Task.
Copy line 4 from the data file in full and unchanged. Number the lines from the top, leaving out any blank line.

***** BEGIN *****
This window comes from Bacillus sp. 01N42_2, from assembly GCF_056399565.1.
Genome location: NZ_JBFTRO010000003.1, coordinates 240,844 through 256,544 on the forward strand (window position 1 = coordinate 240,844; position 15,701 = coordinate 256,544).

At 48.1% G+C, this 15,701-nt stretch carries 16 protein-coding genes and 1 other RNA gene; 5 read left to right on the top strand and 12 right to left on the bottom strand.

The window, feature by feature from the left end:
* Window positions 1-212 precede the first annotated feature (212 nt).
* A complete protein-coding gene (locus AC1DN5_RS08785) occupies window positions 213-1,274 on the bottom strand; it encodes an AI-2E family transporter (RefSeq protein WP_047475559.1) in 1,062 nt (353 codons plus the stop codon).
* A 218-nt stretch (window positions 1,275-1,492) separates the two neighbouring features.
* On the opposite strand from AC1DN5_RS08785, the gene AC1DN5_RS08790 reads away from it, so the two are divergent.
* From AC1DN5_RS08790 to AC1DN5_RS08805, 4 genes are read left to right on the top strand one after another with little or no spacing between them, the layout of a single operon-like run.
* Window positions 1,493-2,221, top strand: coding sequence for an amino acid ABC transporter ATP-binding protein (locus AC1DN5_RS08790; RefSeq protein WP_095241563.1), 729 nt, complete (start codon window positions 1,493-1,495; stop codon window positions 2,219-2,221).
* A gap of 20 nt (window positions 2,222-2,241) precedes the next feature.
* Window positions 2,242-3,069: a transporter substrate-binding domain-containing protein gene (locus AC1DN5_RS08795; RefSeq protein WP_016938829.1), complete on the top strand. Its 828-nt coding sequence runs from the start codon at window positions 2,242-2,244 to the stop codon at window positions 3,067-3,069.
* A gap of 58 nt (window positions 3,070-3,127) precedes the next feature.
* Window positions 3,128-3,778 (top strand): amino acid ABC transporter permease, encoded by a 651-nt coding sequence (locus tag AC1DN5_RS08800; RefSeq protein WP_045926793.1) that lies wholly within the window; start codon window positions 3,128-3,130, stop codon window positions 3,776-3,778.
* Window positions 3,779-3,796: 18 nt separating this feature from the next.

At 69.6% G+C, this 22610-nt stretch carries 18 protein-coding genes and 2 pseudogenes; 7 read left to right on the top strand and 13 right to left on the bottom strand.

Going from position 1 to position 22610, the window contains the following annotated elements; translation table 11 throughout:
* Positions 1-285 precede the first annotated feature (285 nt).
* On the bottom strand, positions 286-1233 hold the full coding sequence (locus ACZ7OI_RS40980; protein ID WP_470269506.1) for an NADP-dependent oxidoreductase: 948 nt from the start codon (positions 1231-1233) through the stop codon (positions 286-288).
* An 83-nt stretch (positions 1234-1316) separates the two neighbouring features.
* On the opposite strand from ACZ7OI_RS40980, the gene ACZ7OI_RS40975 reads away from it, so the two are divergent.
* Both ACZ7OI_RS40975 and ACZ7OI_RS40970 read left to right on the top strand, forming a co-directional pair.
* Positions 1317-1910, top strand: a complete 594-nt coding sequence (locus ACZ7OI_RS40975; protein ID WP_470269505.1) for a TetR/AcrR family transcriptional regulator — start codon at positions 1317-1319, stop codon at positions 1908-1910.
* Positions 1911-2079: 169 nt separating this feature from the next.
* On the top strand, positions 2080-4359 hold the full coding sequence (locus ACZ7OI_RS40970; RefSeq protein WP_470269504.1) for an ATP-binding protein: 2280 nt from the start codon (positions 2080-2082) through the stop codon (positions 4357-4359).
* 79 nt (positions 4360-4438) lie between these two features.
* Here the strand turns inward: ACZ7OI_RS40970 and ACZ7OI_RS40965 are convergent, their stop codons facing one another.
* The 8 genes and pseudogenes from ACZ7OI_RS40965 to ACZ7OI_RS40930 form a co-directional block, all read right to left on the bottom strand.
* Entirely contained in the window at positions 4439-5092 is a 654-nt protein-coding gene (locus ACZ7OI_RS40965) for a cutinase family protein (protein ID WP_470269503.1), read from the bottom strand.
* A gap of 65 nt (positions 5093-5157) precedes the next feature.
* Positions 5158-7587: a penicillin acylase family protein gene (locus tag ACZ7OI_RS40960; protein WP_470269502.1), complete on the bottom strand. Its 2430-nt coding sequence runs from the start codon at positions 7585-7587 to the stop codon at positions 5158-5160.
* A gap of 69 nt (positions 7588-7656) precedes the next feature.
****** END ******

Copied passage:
The window, feature by feature from the left end: